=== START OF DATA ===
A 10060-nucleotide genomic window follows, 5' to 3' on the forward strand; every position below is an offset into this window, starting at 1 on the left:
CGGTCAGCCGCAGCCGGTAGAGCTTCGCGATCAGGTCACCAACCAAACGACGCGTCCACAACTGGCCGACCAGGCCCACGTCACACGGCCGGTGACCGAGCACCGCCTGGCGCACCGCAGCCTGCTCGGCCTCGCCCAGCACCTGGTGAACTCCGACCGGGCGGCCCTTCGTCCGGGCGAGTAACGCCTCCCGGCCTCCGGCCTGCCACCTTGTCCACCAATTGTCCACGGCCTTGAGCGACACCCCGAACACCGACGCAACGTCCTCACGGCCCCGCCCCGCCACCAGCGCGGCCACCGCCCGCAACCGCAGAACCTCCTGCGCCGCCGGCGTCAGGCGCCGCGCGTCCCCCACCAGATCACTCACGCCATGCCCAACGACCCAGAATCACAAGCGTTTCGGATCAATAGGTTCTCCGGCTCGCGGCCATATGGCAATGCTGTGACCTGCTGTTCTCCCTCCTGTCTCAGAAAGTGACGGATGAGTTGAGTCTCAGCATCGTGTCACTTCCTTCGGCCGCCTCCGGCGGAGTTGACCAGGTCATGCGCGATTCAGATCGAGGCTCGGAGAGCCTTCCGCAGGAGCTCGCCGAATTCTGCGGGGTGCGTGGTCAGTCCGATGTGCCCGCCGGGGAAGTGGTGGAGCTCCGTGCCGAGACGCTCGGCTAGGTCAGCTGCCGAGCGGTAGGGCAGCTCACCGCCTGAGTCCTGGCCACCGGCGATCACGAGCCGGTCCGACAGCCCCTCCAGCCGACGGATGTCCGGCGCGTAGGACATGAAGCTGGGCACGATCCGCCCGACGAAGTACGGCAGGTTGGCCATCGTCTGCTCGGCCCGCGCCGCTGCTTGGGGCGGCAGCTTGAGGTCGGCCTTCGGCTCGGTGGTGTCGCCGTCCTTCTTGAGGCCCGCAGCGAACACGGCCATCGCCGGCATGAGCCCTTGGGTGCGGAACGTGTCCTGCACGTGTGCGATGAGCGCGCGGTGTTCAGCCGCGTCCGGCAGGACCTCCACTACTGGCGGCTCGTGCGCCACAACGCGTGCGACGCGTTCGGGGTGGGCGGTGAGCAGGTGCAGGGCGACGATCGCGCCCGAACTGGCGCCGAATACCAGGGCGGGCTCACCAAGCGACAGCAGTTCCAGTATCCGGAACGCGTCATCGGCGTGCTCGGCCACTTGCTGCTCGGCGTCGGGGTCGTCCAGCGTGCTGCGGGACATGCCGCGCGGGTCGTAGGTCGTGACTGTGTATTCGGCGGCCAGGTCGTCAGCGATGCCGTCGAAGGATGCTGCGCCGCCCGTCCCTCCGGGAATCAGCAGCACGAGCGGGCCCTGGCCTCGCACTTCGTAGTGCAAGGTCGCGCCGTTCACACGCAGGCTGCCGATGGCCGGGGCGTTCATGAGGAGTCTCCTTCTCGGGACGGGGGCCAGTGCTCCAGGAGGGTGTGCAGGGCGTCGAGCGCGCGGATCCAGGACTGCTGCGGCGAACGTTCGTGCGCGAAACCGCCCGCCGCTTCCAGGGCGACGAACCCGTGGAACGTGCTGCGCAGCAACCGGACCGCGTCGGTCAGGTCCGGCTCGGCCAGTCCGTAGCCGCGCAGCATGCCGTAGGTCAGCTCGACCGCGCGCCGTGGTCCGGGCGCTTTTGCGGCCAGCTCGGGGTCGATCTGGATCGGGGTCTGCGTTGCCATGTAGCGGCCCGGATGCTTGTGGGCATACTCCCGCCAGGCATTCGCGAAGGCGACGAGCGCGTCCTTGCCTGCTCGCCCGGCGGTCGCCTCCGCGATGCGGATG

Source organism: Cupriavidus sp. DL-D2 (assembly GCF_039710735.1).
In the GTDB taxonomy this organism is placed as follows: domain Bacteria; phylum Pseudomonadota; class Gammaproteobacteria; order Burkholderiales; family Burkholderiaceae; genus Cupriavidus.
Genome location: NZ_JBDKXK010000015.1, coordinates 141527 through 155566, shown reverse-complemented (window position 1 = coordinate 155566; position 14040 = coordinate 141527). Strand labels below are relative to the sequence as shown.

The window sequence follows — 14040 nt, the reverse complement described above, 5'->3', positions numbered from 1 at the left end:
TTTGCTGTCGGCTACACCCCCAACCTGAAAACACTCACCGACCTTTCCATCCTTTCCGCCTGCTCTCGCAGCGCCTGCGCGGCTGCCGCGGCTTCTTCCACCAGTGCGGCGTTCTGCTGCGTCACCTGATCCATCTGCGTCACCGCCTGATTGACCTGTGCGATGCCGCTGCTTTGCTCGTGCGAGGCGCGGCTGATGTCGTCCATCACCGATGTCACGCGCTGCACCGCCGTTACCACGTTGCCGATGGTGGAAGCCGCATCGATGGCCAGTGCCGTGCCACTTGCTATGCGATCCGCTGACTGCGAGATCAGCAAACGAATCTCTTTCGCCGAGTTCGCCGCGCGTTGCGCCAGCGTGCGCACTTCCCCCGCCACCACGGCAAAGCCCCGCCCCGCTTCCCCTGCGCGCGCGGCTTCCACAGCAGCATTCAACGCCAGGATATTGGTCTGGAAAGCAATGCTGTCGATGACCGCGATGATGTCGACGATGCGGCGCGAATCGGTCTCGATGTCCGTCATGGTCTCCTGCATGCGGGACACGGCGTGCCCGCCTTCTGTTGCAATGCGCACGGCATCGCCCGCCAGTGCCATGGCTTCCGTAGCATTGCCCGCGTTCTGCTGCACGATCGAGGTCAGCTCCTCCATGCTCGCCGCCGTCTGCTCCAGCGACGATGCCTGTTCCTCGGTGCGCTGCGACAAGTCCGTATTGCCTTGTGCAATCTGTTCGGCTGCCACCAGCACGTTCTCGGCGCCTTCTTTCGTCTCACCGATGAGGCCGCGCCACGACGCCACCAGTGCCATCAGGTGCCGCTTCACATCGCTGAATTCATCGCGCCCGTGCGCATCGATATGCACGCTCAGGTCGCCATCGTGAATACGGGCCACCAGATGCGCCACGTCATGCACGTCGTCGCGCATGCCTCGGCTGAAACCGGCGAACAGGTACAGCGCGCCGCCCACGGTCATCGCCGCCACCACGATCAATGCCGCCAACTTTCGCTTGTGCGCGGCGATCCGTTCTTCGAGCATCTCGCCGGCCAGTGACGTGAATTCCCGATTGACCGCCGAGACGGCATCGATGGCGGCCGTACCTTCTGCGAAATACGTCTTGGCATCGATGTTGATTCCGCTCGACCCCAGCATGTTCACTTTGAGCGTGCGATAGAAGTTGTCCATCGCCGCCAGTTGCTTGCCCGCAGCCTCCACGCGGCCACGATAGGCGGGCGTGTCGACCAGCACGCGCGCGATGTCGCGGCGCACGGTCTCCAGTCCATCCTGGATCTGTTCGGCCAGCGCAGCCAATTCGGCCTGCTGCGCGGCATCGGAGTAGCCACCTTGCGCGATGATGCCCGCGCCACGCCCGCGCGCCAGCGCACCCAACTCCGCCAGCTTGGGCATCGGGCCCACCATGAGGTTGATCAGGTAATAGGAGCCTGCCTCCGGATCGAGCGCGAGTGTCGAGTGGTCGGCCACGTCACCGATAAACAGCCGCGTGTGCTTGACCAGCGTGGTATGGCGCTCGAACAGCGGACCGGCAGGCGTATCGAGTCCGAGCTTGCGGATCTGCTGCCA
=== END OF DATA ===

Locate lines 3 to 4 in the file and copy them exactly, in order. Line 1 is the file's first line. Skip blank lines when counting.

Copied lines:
Source organism: Cupriavidus sp. DL-D2 (assembly GCF_039710735.1).
In the GTDB taxonomy this organism is placed as follows: domain Bacteria; phylum Pseudomonadota; class Gammaproteobacteria; order Burkholderiales; family Burkholderiaceae; genus Cupriavidus.